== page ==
The Wonder of Urban Farming
Jessica Young (she/her) is a 2022 Summer Fellow with the Mayor’s Office of New Urban Mechanics, working with the Office of Food Justice and GrowBoston to assess the food sovereignty grants from 2021 and to plan a community gathering connecting growers and eaters.
On our first day as summer fellows, we were asked to consider MONUM’s mission and values. At the time, finding delight was the value that sparked my curiosity, and I’ve considered it each day since. But over the course of my project with MONUM, a new value has emerged: wonder.
I’ve come to define wonder as delight that is amplified by context. Consider urban farming operations in Boston: Round Table Inc. produces hundreds of pounds of fresh produce grown in milk crates, the strong community of growers and residents surrounding Eastie Farm began with a sliver of land slightly larger than a suburban driveway, and Haley House transformed parcels slated for development into thriving urban farmland. While visiting these sites and speaking with farmers, staff, and community members I was filled with wonder at the impact of these farms, in spite of the challenges inherent to farming in a dense urban area.
For me, two threads tie together these moments of wonder.
The first is a local connection with the land. The communities that these organizations have built around planting, maintaining, harvesting, and distributing fresh produce are deeply rooted in their neighborhoods. Haley House has installed raised beds on three sites maintained by Roxbury residents and the participants of the Youth Build Boston program, which provide not only food for harvest, but also the emotional and physical benefits that come with working land. Eastie Farm’s Climate Corps program employs kids from East Boston to learn and communicate about climate change adaptation and resilience through work they do on the farm.
The second thread is creativity. With limited land and materials, producing food sustainably and successfully necessitates a creative approach to growing. When George Benner of RoundTable Inc. was given access to hundreds of milk crates, he saw the potential for a flexible, inexpensive addition to the raised beds his organization built and maintained. Today, you’ll find a sea of crates filled with soil and planted with culturally relevant foods for the residents of the Mary Ellen McCormack housing site, all maintained by the young people who call this place home.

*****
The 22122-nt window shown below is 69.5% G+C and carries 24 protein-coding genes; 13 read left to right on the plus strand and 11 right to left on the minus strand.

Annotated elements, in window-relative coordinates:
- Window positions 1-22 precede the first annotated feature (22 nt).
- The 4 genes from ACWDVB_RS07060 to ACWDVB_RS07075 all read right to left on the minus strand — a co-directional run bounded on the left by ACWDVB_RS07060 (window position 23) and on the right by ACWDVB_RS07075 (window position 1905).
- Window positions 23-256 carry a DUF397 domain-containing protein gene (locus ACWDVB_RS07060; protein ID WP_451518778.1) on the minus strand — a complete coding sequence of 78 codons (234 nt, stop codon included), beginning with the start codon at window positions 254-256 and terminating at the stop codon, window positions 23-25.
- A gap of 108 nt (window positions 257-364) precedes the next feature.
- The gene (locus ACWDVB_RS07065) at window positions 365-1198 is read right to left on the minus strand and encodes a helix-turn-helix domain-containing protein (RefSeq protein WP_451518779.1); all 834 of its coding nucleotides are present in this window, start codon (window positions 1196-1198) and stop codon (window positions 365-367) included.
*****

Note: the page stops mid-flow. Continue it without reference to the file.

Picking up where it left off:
To feel wonder is to understand the context in which Boston’s urban farming community puts food on the tables of those who need it — to feel the delight of bok choy and tomatoes growing in milk crates in a South Boston courtyard, zucchini overflowing from a raised bed in Roxbury, and corn growing side-by-side with beans and squash on a rainy day in East Boston.
For more information about the farms, visit:
Jessica is a New Urban Mechanics Fellow, problem-solver, investigator, and listener. She is interested in climate adaptation, disaster resilience, land use planning, and the role equity plays in the future of cities. She believes the power of information is not in its complexity, but rather how clearly and honestly it can be conveyed and used to create change, particularly when applied to technical information and data. In addition to her work as a New Urban Mechanics Fellow, Jessica is currently completing research on green infrastructure for micro-flood mitigation projects in Austin. She currently resides in Jamaica Plain but has lived in seven cities in the Metro Boston area. You can find her exploring wetlands across the state, dancing (most recently: two-stepping in Texas), and reading on the train.
About the Fellowship:
The New Urban Mechanics Summer Fellowship is designed for entrepreneurial students and professionals interested in working in public service. During this highly selective eight-week program, summer fellows work as a team and on their own projects, generating and implementing creative and thoughtful new prototypes to benefit the City of Boston.